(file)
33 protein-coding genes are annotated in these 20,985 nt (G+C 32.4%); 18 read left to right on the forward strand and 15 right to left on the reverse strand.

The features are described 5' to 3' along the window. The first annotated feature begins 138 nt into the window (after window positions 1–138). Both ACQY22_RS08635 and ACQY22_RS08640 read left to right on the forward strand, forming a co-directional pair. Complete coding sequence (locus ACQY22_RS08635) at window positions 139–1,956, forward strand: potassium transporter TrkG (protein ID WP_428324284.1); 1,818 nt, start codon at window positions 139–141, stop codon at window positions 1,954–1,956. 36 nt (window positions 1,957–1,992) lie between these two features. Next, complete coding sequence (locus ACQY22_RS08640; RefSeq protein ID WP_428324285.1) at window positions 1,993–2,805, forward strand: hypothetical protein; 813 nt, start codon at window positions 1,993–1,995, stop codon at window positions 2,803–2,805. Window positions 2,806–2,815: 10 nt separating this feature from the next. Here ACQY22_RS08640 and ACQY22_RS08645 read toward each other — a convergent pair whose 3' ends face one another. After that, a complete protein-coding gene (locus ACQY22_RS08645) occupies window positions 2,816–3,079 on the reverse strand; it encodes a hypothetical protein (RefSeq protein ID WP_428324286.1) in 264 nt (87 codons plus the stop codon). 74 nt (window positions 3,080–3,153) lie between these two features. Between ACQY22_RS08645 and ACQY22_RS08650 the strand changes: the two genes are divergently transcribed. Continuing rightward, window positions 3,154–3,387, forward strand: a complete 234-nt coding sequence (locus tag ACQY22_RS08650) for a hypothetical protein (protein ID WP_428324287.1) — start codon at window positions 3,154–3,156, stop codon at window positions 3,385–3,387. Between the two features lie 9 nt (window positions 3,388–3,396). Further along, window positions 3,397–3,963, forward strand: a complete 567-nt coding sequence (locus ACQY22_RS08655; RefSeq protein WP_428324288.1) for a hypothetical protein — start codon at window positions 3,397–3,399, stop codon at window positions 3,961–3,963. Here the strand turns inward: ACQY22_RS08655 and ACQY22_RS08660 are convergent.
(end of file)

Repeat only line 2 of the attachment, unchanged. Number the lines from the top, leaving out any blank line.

The features are described 5' to 3' along the window. The first annotated feature begins 138 nt into the window (after window positions 1–138). Both ACQY22_RS08635 and ACQY22_RS08640 read left to right on the forward strand, forming a co-directional pair. Complete coding sequence (locus ACQY22_RS08635) at window positions 139–1,956, forward strand: potassium transporter TrkG (protein ID WP_428324284.1); 1,818 nt, start codon at window positions 139–141, stop codon at window positions 1,954–1,956. 36 nt (window positions 1,957–1,992) lie between these two features. Next, complete coding sequence (locus ACQY22_RS08640; RefSeq protein ID WP_428324285.1) at window positions 1,993–2,805, forward strand: hypothetical protein; 813 nt, start codon at window positions 1,993–1,995, stop codon at window positions 2,803–2,805. Window positions 2,806–2,815: 10 nt separating this feature from the next. Here ACQY22_RS08640 and ACQY22_RS08645 read toward each other — a convergent pair whose 3' ends face one another. After that, a complete protein-coding gene (locus ACQY22_RS08645) occupies window positions 2,816–3,079 on the reverse strand; it encodes a hypothetical protein (RefSeq protein ID WP_428324286.1) in 264 nt (87 codons plus the stop codon). 74 nt (window positions 3,080–3,153) lie between these two features. Between ACQY22_RS08645 and ACQY22_RS08650 the strand changes: the two genes are divergently transcribed. Continuing rightward, window positions 3,154–3,387, forward strand: a complete 234-nt coding sequence (locus tag ACQY22_RS08650) for a hypothetical protein (protein ID WP_428324287.1) — start codon at window positions 3,154–3,156, stop codon at window positions 3,385–3,387. Between the two features lie 9 nt (window positions 3,388–3,396). Further along, window positions 3,397–3,963, forward strand: a complete 567-nt coding sequence (locus ACQY22_RS08655; RefSeq protein WP_428324288.1) for a hypothetical protein — start codon at window positions 3,397–3,399, stop codon at window positions 3,961–3,963. Here the strand turns inward: ACQY22_RS08655 and ACQY22_RS08660 are convergent.